What is Voodoo Economics

Voodoo economics is a slanderous phrase used by George H. W. Bush in reference to President Ronald Reagan's economic policies, which came to be known as "Reaganomics."

BREAKING DOWN Voodoo Economics

Before President Bush became Reagan's vice president, he viewed his eventual running mate's economic policies less than favorably.

Reagan was a proponent of supply-side economics, favoring reduced income and capital gains tax rates.

Criticisms Raised Under the Phrase “Voodoo Economics”

When Bush characterized the policies of his then-political rival as voodoo economics, a number of concerns were pointed out that portrayed the ideas potentially misguided. Part of Reagan’s plan was to reduce tax rates on the wealthy and corporations, assuming that they would be encouraged to increase their earnings and in turn pay more in total taxes through sheer volume. Another aspect of the policies included reduced regulation of financial and other institutions.

The belief was that motivating the wealthy would invigorate spending, increase confidence among the rest of the public as their salaries potentially grew, and bring the economy out of the recession it had been experiencing. Furthermore, it was believed less government spending and reduced oversight would give the financial industry, in particular, a boost.

Those expectations did not exactly take shape as planned, though some aspects did prove fruitful. For example, though tax rates were reduced in some areas, government spending did not shrink across the board. Defense expenditures increased, for instance, which some say contributed to increasing the national debt.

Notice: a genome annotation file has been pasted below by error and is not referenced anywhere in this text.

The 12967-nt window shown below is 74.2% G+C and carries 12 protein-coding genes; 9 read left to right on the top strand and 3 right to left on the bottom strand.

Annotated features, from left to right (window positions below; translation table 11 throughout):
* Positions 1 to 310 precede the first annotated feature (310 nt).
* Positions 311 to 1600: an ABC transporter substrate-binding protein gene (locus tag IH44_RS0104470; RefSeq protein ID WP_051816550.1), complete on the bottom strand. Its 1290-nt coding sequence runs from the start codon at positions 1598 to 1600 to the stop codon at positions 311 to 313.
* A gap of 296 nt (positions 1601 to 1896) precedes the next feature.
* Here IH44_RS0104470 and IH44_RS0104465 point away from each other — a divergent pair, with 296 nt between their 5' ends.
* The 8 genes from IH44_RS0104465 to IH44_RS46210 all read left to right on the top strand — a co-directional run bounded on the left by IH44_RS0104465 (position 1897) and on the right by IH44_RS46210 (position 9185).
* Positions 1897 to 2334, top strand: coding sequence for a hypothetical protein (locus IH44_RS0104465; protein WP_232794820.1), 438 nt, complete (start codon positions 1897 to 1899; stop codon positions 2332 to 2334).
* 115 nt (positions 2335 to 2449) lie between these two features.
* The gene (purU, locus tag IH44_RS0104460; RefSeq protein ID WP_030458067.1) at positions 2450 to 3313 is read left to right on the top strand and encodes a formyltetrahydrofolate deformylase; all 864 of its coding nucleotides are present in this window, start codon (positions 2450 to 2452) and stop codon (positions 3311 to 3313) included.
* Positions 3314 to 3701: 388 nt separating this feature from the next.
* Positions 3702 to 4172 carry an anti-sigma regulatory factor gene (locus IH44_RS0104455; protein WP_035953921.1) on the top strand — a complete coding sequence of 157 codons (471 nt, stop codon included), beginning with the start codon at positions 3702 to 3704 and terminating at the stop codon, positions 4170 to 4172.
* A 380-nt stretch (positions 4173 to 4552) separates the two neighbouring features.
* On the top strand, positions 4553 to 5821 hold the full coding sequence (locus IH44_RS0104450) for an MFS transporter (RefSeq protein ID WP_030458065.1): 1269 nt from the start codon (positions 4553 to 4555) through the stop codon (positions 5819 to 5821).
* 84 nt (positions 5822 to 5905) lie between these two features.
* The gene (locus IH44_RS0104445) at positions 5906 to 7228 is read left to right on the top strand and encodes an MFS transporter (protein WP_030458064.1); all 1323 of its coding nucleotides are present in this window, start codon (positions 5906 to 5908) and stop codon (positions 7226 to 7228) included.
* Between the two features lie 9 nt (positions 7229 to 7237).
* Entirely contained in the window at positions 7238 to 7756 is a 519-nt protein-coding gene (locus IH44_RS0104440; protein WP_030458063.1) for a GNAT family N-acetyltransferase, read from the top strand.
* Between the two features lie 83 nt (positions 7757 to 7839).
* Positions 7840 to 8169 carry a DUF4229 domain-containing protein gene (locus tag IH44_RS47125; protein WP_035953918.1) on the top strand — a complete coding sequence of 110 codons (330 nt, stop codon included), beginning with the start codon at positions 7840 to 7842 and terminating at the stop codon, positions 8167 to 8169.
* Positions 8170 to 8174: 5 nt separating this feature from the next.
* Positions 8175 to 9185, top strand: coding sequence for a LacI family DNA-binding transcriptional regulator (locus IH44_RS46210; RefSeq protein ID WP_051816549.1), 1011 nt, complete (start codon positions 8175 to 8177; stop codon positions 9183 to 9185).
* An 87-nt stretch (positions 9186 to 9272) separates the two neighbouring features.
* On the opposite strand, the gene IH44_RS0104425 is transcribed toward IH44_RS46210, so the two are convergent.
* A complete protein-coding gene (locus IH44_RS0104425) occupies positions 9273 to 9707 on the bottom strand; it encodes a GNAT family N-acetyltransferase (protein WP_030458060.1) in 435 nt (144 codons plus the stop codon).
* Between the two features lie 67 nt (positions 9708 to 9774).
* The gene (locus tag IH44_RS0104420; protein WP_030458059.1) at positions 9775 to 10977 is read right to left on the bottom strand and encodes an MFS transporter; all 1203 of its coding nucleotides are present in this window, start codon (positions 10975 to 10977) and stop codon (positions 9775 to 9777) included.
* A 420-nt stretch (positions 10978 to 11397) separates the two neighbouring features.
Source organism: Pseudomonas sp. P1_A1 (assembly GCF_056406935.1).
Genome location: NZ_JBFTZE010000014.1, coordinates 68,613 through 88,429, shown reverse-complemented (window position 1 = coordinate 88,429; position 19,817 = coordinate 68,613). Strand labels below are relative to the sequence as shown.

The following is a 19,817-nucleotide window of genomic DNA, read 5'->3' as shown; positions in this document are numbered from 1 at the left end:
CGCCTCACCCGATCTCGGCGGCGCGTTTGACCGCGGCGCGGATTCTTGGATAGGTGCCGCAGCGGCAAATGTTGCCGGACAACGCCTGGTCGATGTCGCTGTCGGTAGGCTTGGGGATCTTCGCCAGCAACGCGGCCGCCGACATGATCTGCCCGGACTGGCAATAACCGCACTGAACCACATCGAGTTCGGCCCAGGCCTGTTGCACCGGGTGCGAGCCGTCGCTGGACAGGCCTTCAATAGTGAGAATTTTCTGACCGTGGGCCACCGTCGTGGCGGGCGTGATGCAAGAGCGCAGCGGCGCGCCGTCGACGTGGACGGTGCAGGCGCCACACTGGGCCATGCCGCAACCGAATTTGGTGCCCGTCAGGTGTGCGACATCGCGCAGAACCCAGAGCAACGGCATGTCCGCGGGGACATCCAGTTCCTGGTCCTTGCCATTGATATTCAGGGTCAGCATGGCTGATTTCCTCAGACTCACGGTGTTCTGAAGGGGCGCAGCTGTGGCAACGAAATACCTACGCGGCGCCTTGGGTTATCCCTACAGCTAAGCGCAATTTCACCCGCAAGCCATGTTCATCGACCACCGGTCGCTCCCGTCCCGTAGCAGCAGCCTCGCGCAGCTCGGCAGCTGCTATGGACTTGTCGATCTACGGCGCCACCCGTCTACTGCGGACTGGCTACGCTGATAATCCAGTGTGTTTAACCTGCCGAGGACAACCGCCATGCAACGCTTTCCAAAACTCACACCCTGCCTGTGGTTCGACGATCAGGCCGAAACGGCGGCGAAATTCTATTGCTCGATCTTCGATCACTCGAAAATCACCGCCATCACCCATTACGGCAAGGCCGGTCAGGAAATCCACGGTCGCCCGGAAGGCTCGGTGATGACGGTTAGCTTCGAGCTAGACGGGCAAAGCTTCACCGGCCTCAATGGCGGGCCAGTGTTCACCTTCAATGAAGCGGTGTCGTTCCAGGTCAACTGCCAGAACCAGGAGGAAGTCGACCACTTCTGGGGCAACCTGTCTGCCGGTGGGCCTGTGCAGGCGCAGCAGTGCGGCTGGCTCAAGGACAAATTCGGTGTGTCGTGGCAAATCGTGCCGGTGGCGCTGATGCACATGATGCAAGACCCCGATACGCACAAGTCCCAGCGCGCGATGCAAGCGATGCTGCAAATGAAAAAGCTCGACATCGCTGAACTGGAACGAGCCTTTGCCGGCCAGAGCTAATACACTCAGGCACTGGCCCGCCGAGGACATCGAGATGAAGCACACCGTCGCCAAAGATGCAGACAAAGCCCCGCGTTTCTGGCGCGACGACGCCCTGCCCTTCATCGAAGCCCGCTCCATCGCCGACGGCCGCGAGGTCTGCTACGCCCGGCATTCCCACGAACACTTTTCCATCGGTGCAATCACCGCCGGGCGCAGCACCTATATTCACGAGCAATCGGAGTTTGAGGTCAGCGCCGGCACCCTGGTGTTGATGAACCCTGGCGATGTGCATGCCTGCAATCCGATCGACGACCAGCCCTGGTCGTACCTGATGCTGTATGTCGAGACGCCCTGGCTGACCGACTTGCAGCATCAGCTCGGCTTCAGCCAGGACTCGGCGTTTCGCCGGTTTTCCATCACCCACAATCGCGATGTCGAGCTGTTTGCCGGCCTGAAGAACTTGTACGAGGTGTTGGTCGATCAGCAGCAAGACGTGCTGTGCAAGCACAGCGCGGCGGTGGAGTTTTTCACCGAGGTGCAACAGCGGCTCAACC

Furthermore, the expectation that decreased taxes on the wealthy and businesses would result in increased spending on their part for goods, services, and payment of salaries did not precisely play out as planned.

These and other measures may have provided some short-term lifts to the economy, there were other repercussions that proved to be detrimental. Failures of financial institutions, for instance, increased under the relaxed regulatory policies and contributed to the Savings and Loan Crisis.

Though Bush later changed his stance after becoming Reagan’s running mate, his early criticisms cited some of the issues in the policies that would later take shape.

The net results of Reagan’s economic policies can be debated, such as the positive effects on unemployment rates, the stock market, and inflation. The role the policies played in the Savings and Loan Crisis cannot be overlooked. Furthermore, the expectation that the economic incentives would be enough to offset the tax rate cuts for the wealthiest did not fully come to pass. From the start of his presidency to the end of his second term, Reagan’s policies contributed to nearly doubling the national debt.